- USD rally eases on Japanese helicopter money denial
- Government is the main player here, not the BoJ
- Sterling rally found additional legs overnight
- BoE likely to cut rates tomorrow, guidance will be important
It's coming, though not as quickly as once thought. Pic: iStock
By John J Hardy
Japan’s Chief Cabinet Secretary Yoshihide Suga denied talk of helicopter money overnight, which rapidly applied the brakes to the JPY selloff that was kicked off at the beginning of the week in the wake of the Upper House elections. By issuing such a denial, it suggests that the wait for helicopter money may prove a longer one, even if we all know it is coming. As the critical actor from Japan from here is the government rather than the Bank of Japan, we do risk a potential disappointment at the July 29 BoJ meeting.
The retreat in commodity currencies across the board at the same time as the yen rallied suggests that these have been popular currencies to buy against the yen on carry implications. The 80.00 level in AUDJPY once again provided resistance and an attempted poke to new local highs in AUDUSD has turned back lower in a sign of hesitancy.
The sterling rally found additional legs overnight above 1.3300 before easing back lower. The Bank of England is seen as likely to cut rates tomorrow, with guidance easily as important as whether the bank cuts – it’s the first key test of the GBP now that we have a more two-way market in the wake of the Brexit vote.
The likely removal of pro-austerity chancellor George Osborne and likely strong fiscal measures helps relieve some of the risks on the UK economic front. It’s too early for relevant economic data to emerge, but we do have a June RICS House Price Balance data point tonight, which hopefully includes some of the effect from the Brexit and already showed a very sharp deceleration in May. The July release of this best-in-class housing market survey will be more interesting next month for comparing the deceleration in the UK’s key property market with past crises.
Today we have a Bank of Canada meeting and US Fed Beige Book release on tap. Canadian data has not sounded any dramatic negative notes lately save for the recent ugly trade deficit number and perhaps a listless Ivey PMI, but Canada is very poorly positioned in structural terms for further economic weakness, given its turbo-charged housing bubble and generally woefully overleveraged private sector. The risks for CAD over this meeting are tilted to the downside and CAD is already severely under-performing its commodity currency peers AUD and NZD. We’re watching the upside resistance in USDCAD ahead of 1.3150 in coming sessions.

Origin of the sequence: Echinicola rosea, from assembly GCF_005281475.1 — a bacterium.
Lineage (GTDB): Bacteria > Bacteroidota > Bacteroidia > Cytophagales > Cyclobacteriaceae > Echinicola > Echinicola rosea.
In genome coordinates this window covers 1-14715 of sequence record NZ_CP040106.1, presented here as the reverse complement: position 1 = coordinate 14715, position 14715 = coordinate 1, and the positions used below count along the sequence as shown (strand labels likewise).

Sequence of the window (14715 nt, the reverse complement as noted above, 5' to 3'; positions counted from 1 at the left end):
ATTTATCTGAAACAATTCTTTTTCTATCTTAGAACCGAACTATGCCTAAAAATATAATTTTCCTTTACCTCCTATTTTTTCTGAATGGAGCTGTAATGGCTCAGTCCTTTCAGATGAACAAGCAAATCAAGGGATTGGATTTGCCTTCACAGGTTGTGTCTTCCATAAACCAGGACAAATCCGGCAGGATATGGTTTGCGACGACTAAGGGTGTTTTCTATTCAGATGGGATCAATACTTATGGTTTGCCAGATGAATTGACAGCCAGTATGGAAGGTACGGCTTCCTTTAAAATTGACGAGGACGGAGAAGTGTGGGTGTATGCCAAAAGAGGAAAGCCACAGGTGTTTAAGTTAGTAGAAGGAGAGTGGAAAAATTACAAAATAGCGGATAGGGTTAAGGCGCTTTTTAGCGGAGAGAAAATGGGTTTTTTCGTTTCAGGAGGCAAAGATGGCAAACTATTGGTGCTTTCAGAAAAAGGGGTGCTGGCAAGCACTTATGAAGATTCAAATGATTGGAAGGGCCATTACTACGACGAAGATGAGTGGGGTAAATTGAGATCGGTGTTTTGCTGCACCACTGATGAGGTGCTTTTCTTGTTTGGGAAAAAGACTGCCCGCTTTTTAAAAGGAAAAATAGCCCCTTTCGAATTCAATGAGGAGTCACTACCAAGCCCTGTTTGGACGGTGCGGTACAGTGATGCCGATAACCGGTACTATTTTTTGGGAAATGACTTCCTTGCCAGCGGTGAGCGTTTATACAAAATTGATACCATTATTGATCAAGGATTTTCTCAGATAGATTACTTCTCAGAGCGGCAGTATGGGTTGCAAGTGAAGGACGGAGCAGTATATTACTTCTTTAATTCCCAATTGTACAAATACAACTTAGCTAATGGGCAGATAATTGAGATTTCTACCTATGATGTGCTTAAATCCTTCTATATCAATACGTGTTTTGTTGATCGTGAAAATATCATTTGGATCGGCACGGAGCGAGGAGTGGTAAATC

Today a key input for the USDCAD action after a long period of consolidation and what resembles a “double” upside-down head and shoulders formation with the necklines coming in near recent local highs. A strong surge and close above the neckline points to significant further gains, possible starting with 1.38 – the classic head-and-shoulders target and near the 61.8% retracement of the entire selloff wave from 1.4690 to the 1.2460 lows.
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The G10 rundown
USD – Pushing back stronger in most pairs outside of USDJPY, with USDCHF offering the firmest sign of USD strength while EURUSD also offered up a low-volatility bearish reversal yesterday – need a close below 1.10 there to set the momentum ball rolling.
EUR – under pressure here versus the USD and even GBP and generally out of favour on further strength in risk appetite. Europe’s banks are the wildcard for European markets.
JPY – selloff has abated after official rejection of helicopter money theme. 105.00/50 is a critical resistance area in USDJPY and we stopped just short of this zone. Wait for the next move from Japanese officialdom could prove a longer one than anticipated.
GBP – overnight highs looked like a positioning squeeze as we await the BoE tomorrow. Some risk of a squeeze higher in sterling if BoE underdelivers relative to expectations, but we expect low for the cycle is not in for GBPUSD.
CHF – the franc’s recent weakness partially associated with JPY selloff, but EURCHF has managed to clear 1.0900 and hold thus far and USDCHF is strongly up through the 200-day moving average and has parity as the next key objective.
AUD – AUDJPY turned back at 80.00 area and AUDUSD failing to punch higher after local highs taken out yesterday. AUD looks resilient until proven otherwise, though AUDUSD rally has been a churning affair.
CAD – Bank of Canada today – risks skewed to the downside for dovish guidance. Watching recent USDCAD highs as trigger for more gains to come.
NZD – rally finally wearing thin after NZDUSD teased at new highs yesterday – JPY strength may be a key headwind for NZD. As well, AUDNZD showing signs of downtrend exhaustion. Another leg of NZD weakness needed for this to register as more significant for beleaguered NZD bears. July 18 NZ Q2 CPI release next key.
SEK – no follow through yet on . A bit surprised to see EURSEK this elevated given the heady rally in equities, but market is perhaps not a fan of heavily negative-yielding currencies.
NOK – EURNOK back mid-range and amid lack of notable drivers. Watching risk appetite and oil.
Upcoming Economic Calendar Highlights (GMT)
- Eurozone May Industrial Production (0900)
- Canada Bank of Canada Meeting (1400)
- US Fed’s Beige Book (1800)
- UK Jun. RICS House Price Balance (2301)
– Edited by Clare MacCarthy
John J Hardy is head of FX strategy at Saxo Bank